UT’s Ransom Center acquires Kazuo Ishiguro archive

Updated Aug 24, 2015

The Harry Ransom Center has acquired the archive of British novelist Kazuo Ishiguro, whose best known novel “The Remains of the Day” won the Booker Prize and was adapted into a Oscar-nominated 1993 movie starring Anthony Hopkins and Emma Thompson.

“For many years, I’ve been in the habit of keeping a large cardboard box under my desk into which I throw, more or less indiscriminately, all papers produced during my writing that I don’t want to file neatly and take into the next stage of composition: earlier drafts of chapters, rejected pages, scraps of paper with scribbled thoughts, repeated attempts at the same paragraph, etc.,” Ishiguro said in a statement.

Ishiguro has included explanatory comments with the archive, including a document he titled “How I Write,” which reveals his drafting process, and page-long documents titled “Archive Notes,” which often take the form of yellow sticky notes attached to the front of materials or drafts, with Ishiguro’s own annotations providing personal commentary.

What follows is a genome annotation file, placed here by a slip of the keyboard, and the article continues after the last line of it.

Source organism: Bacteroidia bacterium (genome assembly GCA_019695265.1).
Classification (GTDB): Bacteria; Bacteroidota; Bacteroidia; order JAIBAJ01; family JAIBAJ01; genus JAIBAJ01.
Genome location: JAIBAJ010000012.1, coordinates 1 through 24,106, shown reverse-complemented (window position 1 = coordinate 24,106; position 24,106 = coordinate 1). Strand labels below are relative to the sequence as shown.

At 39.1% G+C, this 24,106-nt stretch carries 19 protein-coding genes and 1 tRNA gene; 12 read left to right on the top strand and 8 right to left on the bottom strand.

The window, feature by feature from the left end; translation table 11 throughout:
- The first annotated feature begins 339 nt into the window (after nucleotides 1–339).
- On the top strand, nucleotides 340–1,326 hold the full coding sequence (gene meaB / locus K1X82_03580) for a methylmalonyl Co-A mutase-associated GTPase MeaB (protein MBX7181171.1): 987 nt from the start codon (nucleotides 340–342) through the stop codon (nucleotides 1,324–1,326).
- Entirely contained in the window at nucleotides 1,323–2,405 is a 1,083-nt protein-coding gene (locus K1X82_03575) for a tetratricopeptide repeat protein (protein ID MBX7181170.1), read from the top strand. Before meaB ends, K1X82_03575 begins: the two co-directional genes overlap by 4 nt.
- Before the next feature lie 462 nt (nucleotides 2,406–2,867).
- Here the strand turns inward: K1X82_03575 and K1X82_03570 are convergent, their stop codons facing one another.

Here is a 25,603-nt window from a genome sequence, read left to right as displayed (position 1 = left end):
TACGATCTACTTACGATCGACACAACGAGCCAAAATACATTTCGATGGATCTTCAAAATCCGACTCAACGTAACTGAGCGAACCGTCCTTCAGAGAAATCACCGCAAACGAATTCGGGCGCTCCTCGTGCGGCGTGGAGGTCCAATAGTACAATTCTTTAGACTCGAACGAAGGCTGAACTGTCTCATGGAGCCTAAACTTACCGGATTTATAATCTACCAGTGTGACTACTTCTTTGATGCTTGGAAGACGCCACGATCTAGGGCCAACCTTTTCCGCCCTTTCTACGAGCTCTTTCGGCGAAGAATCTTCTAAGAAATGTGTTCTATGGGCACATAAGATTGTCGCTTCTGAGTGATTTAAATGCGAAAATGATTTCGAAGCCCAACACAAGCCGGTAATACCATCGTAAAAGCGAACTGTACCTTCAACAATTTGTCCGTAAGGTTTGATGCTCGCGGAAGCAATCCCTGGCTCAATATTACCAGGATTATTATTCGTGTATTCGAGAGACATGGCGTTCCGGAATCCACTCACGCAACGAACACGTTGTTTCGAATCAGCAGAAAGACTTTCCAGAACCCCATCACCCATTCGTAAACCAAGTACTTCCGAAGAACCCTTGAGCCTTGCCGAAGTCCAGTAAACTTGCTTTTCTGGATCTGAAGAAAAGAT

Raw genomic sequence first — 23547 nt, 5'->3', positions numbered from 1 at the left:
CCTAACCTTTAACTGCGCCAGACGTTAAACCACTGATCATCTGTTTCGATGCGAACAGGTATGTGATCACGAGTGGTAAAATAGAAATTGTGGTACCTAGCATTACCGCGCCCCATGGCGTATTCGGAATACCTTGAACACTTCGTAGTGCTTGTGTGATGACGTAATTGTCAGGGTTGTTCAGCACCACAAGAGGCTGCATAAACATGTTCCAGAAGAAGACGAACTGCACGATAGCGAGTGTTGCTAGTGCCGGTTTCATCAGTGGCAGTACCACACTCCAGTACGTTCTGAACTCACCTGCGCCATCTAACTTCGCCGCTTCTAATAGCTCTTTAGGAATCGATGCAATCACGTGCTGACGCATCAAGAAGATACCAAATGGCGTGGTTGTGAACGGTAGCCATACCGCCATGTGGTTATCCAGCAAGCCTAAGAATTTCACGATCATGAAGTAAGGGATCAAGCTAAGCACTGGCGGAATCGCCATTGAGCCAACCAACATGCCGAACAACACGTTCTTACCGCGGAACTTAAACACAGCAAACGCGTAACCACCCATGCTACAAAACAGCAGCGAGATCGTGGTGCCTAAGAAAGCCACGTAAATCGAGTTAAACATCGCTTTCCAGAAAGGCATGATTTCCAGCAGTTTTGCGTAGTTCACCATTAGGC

Born in Nagasaki, Japan, in 1954, Ishiguro has lived in Britain since 1960 and published his first novel, “A Pale View of Hills,” in 1982.

The 60-year old writer has published seven novels in all, including “An Artist of the Floating World” in 1986, “The Unconsoled” in 1995, “When We Were Orphans” in 2000 and “Never Let Me Go,” which Time Magazine named the best novel of 2005.

His most recent book is this year’s “The Buried Giant.”

The Ransom Center paid $1.1 million for the materials with money from the Gift Collection Revolving Fund; it will be paid in four installments of $275,000.

The 21 boxes of material includes thousands of notes and drafts for each of Ishiguro’s novels, songwriting efforts and a draft of a never-published Western.

In addition to writing fiction and short stories, Ishiguro collaborated with George Toles and Guy Maddin on the screenplay for “The Saddest Music in the World,” a melodrama set in the 1930s. He also wrote the screenplay for “The White Countess,” a Merchant Ivory film, and two original screenplays for television, “A Profile of Arthur J. Mason” and “The Gourmet.”

Ishiguro’s archive will reside at the Ransom Center alongside the archives of British writers Julian Barnes, Penelope Fitzgerald and Ian McEwan, among others.

Materials from the Ishiguro archive will be accessible once processed and cataloged.